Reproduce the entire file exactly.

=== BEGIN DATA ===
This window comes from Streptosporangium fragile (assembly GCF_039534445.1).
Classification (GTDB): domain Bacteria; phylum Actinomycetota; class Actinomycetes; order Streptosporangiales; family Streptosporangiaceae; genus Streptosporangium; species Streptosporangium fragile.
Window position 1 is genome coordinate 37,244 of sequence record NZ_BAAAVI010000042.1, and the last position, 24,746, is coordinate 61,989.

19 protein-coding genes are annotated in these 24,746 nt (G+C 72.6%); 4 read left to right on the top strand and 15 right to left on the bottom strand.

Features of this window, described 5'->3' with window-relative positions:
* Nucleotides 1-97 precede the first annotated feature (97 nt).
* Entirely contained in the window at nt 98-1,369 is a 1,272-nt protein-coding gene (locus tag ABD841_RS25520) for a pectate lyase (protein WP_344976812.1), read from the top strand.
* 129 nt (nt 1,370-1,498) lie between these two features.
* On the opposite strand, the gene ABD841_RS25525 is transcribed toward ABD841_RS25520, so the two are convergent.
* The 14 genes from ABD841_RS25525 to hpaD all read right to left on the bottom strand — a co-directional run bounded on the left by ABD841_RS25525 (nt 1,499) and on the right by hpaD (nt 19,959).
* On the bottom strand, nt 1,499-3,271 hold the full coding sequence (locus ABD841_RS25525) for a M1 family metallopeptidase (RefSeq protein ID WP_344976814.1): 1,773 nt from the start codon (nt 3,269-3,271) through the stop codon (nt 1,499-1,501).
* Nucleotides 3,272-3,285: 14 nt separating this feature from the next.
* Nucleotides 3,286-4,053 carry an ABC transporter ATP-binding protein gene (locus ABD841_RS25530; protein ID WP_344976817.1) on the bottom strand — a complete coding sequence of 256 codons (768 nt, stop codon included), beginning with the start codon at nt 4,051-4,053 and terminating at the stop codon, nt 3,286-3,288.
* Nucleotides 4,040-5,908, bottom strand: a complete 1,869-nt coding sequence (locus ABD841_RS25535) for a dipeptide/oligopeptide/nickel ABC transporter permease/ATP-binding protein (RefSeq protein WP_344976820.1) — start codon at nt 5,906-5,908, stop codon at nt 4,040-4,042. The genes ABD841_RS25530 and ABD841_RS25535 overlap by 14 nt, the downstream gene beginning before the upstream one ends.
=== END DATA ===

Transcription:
This window comes from Streptosporangium fragile (assembly GCF_039534445.1).
Classification (GTDB): domain Bacteria; phylum Actinomycetota; class Actinomycetes; order Streptosporangiales; family Streptosporangiaceae; genus Streptosporangium; species Streptosporangium fragile.
Window position 1 is genome coordinate 37,244 of sequence record NZ_BAAAVI010000042.1, and the last position, 24,746, is coordinate 61,989.

19 protein-coding genes are annotated in these 24,746 nt (G+C 72.6%); 4 read left to right on the top strand and 15 right to left on the bottom strand.

Features of this window, described 5'->3' with window-relative positions:
* Nucleotides 1-97 precede the first annotated feature (97 nt).
* Entirely contained in the window at nt 98-1,369 is a 1,272-nt protein-coding gene (locus tag ABD841_RS25520) for a pectate lyase (protein WP_344976812.1), read from the top strand.
* 129 nt (nt 1,370-1,498) lie between these two features.
* On the opposite strand, the gene ABD841_RS25525 is transcribed toward ABD841_RS25520, so the two are convergent.
* The 14 genes from ABD841_RS25525 to hpaD all read right to left on the bottom strand — a co-directional run bounded on the left by ABD841_RS25525 (nt 1,499) and on the right by hpaD (nt 19,959).
* On the bottom strand, nt 1,499-3,271 hold the full coding sequence (locus ABD841_RS25525) for a M1 family metallopeptidase (RefSeq protein ID WP_344976814.1): 1,773 nt from the start codon (nt 3,269-3,271) through the stop codon (nt 1,499-1,501).
* Nucleotides 3,272-3,285: 14 nt separating this feature from the next.
* Nucleotides 3,286-4,053 carry an ABC transporter ATP-binding protein gene (locus ABD841_RS25530; protein ID WP_344976817.1) on the bottom strand — a complete coding sequence of 256 codons (768 nt, stop codon included), beginning with the start codon at nt 4,051-4,053 and terminating at the stop codon, nt 3,286-3,288.
* Nucleotides 4,040-5,908, bottom strand: a complete 1,869-nt coding sequence (locus ABD841_RS25535) for a dipeptide/oligopeptide/nickel ABC transporter permease/ATP-binding protein (RefSeq protein WP_344976820.1) — start codon at nt 5,906-5,908, stop codon at nt 4,040-4,042. The genes ABD841_RS25530 and ABD841_RS25535 overlap by 14 nt, the downstream gene beginning before the upstream one ends.